As for Spring, well that’s really nuts. I think his spring numbers have nothing to do with the situation other than it possibly could have been a distraction for him all offseason, which could make it difficult for him to focus on getting into game shape.

      • It was not a loophole! Standards and procedures are in place for a reason. If they weren’t important, they wouldn’t be there. There were a lot of fishy things going on with this test; the main one being the inordinately high amount of testosterone in his system. That amount would kill someone.

        It’s totally possible that it was a false positive, but his lawyer decided the chain of command route was the surest route to innocence. You can’t ignore procedure and MLB will now have to be more vigilant in that regard.

        And even if he did do something sinister (which I’m not denying, by the way, he very well could have, but we don’t KNOW anything), do we know how much that affects his performance, if at all? Of course not.

        • I understand your point of view and I certainly agree that these standards are in place for a reason. But, again, let’s look at this subjectively. It seems like you’re saying that someone is out to sabotage Ryan Braun. Massive levels of testosterone don’t just appear in test samples magically.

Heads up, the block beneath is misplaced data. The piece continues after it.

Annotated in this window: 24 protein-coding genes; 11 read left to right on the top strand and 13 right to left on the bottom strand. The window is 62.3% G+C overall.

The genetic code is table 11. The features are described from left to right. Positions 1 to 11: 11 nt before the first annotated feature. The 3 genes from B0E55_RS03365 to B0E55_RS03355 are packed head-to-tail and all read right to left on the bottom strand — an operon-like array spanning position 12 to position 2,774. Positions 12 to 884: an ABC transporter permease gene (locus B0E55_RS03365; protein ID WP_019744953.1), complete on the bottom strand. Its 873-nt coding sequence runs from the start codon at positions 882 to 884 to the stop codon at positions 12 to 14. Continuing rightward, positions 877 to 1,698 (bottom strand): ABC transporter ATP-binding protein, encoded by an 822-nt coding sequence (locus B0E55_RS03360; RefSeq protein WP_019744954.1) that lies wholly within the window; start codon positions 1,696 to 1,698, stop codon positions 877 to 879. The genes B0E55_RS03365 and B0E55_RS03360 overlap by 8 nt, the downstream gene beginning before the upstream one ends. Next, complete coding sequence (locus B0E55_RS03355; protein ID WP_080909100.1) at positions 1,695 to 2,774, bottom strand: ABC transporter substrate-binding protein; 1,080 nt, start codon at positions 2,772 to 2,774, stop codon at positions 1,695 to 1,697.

Having said all of this, I’m not implying that his season last year was the product of steroids. I’m not sure how much an elevated level of testosterone would even improve a baseball player’s performance. I just think it’s silly to give this guy the benefit of the doubt over science.

          Braun vs. Science. I take Science.

  2. Votto is hitting .174 this spring. I guess he stopped juicing as well. Herpty Derpty Derp Derp Derp Derp Derp. Buuuuuhhhhlleeerp.

  3. He just needs to get a little more juice … on the ball.